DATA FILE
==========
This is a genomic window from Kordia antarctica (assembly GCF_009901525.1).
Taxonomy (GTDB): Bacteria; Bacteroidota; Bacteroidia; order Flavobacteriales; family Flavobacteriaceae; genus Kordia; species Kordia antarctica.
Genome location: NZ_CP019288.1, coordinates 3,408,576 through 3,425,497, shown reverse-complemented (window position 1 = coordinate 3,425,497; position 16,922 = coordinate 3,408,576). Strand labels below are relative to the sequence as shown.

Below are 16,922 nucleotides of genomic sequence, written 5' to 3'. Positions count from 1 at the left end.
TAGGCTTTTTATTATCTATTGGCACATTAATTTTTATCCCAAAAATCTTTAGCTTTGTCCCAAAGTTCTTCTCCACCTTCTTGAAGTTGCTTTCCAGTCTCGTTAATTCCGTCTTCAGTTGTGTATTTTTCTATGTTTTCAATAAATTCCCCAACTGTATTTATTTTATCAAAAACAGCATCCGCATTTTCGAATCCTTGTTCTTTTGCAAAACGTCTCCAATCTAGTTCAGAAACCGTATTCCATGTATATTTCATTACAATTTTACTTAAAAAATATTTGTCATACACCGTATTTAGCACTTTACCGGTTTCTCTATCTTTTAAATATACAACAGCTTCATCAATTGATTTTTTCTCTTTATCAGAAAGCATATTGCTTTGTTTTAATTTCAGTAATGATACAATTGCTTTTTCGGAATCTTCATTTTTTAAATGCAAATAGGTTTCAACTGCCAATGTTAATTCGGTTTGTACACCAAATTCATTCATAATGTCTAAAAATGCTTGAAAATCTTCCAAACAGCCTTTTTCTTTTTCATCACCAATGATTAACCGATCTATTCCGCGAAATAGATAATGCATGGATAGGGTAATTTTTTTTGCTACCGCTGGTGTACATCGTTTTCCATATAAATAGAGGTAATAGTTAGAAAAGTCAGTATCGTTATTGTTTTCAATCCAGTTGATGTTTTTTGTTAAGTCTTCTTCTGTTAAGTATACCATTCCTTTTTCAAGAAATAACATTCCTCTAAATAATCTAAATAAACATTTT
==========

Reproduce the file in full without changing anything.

This is a genomic window from Kordia antarctica (assembly GCF_009901525.1).
Taxonomy (GTDB): Bacteria; Bacteroidota; Bacteroidia; order Flavobacteriales; family Flavobacteriaceae; genus Kordia; species Kordia antarctica.
Genome location: NZ_CP019288.1, coordinates 3,408,576 through 3,425,497, shown reverse-complemented (window position 1 = coordinate 3,425,497; position 16,922 = coordinate 3,408,576). Strand labels below are relative to the sequence as shown.

Below are 16,922 nucleotides of genomic sequence, written 5' to 3'. Positions count from 1 at the left end.
TAGGCTTTTTATTATCTATTGGCACATTAATTTTTATCCCAAAAATCTTTAGCTTTGTCCCAAAGTTCTTCTCCACCTTCTTGAAGTTGCTTTCCAGTCTCGTTAATTCCGTCTTCAGTTGTGTATTTTTCTATGTTTTCAATAAATTCCCCAACTGTATTTATTTTATCAAAAACAGCATCCGCATTTTCGAATCCTTGTTCTTTTGCAAAACGTCTCCAATCTAGTTCAGAAACCGTATTCCATGTATATTTCATTACAATTTTACTTAAAAAATATTTGTCATACACCGTATTTAGCACTTTACCGGTTTCTCTATCTTTTAAATATACAACAGCTTCATCAATTGATTTTTTCTCTTTATCAGAAAGCATATTGCTTTGTTTTAATTTCAGTAATGATACAATTGCTTTTTCGGAATCTTCATTTTTTAAATGCAAATAGGTTTCAACTGCCAATGTTAATTCGGTTTGTACACCAAATTCATTCATAATGTCTAAAAATGCTTGAAAATCTTCCAAACAGCCTTTTTCTTTTTCATCACCAATGATTAACCGATCTATTCCGCGAAATAGATAATGCATGGATAGGGTAATTTTTTTTGCTACCGCTGGTGTACATCGTTTTCCATATAAATAGAGGTAATAGTTAGAAAAGTCAGTATCGTTATTGTTTTCAATCCAGTTGATGTTTTTTGTTAAGTCTTCTTCTGTTAAGTATACCATTCCTTTTTCAAGAAATAACATTCCTCTAAATAATCTAAATAAACATTTT